Wednesday, November 11, 2015

What Can Classical Music Tell Us About Trigger Warnings?

By Drew Massey

Tony Matelli's Sleepwalker, discussed below.
Photo credit:
As part of my renewed effort to put more “now” into Musicology Now, last month I started writing a post about trigger warnings and their rapport with classical music. Then I stopped – mostly because some of my preliminary research indicated that the terms of the debate had mostly been established and there was little more to say. But the recent headlines over the Yale Halloween Memo made me think that the issue is anything but settled on American college campuses. [1] Furthermore, if Google Trends is to be believed, interest in trigger warnings is in fact intensifying, not dissipating (and, interestingly, is a specifically American preoccupation).

I expect that most readers of this blog will already have an opinion about trigger warnings; articles about the phenomenon have been dotting the journalistic landscape for about three years now. If you’d like to refresh your memory about the general contours of the debate, Kate Manne’s NYT op-ed and the AAUP’s position statement provide synopses both for and against, respectively. Given this continuous stream of writing, I am surprised that the musicological community has been relatively mum on the issue, at least in print. Paul Harper Scott gave a reasoned post last year about trigger warnings, unpacking some of the more well known facets of the debate; Jonathan Bellman suggested that we ought to bring in some professional ethicists to help us sort out the problem. A cursory search through my old email does not reveal any thread on the AMS listserv picking up the topic. The Journal of Music History Pedagogy has certainly considered issues of identity politics within its pages, but the term “trigger warning” (or for that matter “microaggressions,” “PTSD,” “Trauma,” or “disability”) returns no results in a search.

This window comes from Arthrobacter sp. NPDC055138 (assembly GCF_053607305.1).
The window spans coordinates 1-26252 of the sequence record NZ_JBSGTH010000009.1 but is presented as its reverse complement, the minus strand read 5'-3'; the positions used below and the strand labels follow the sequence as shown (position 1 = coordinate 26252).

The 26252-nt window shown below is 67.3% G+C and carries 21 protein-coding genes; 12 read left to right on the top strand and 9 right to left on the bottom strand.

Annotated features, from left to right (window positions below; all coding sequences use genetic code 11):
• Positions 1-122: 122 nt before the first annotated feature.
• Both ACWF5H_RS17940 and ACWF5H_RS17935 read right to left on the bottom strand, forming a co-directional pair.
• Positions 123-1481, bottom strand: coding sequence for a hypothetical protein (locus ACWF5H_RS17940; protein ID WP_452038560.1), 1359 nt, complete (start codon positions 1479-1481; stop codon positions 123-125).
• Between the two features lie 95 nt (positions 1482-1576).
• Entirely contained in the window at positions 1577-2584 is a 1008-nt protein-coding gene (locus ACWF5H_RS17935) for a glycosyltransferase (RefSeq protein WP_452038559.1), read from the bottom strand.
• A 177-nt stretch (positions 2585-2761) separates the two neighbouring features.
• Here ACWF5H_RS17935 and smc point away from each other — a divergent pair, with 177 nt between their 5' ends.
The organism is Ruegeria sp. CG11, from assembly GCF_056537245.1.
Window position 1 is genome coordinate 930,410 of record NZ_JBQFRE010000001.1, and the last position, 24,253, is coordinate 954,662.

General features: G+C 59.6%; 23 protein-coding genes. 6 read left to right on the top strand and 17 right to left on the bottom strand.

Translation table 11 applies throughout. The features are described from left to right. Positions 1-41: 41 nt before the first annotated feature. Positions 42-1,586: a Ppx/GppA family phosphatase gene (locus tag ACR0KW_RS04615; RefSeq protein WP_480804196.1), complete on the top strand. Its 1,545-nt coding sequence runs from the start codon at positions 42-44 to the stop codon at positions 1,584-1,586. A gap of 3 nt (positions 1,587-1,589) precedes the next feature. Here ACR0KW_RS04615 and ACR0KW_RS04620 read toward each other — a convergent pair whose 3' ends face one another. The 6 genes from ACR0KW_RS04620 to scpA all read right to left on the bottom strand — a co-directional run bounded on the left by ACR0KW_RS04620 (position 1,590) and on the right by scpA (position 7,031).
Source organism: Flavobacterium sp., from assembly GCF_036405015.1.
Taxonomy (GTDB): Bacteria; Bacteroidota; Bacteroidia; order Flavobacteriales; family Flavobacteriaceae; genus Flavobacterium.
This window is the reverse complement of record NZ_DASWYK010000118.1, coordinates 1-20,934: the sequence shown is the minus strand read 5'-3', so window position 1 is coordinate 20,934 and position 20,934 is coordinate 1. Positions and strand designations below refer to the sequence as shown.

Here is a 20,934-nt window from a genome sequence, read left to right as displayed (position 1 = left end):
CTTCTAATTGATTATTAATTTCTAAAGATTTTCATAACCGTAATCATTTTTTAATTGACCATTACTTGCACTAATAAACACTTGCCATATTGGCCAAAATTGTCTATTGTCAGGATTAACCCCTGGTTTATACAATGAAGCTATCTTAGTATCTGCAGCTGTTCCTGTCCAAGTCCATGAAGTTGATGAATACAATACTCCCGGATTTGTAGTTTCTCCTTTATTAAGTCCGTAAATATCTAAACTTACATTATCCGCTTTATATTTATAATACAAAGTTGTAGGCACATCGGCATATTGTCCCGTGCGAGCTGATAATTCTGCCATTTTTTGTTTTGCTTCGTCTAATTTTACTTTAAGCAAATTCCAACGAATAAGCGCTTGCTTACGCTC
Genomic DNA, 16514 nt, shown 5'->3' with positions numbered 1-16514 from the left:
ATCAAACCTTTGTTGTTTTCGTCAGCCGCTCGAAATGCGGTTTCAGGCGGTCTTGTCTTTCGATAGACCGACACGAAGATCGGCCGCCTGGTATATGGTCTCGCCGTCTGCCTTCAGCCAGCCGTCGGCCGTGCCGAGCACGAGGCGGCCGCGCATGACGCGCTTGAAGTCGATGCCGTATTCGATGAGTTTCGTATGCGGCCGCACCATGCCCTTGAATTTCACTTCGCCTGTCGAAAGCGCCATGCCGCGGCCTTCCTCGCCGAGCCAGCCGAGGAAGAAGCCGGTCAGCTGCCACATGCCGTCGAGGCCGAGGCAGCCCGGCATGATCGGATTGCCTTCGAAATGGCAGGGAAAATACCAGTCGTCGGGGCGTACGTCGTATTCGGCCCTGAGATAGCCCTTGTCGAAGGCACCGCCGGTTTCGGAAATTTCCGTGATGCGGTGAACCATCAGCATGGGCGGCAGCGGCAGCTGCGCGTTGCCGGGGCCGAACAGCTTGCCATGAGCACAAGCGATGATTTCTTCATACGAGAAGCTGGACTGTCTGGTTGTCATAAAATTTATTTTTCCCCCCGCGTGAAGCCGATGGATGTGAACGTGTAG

This relative silence seems like a missed opportunity to me, because I think that debates about music that are familiar to musicologists inform the present conversation on trigger warnings in interesting ways. Critics have certainly pointed to examples in opera of “triggers,” from rape to racism to necrophilia. At the same time, these instances are based on a given opera’s plot, so they don’t lead anywhere that trigger warning arguments about novels, films, etc. haven’t already visited. Yet if we look at how non-programmatic instrumental music has been understood, we might start to detect some fault lines in the trigger warning controversy that do not seem to have been otherwise addressed.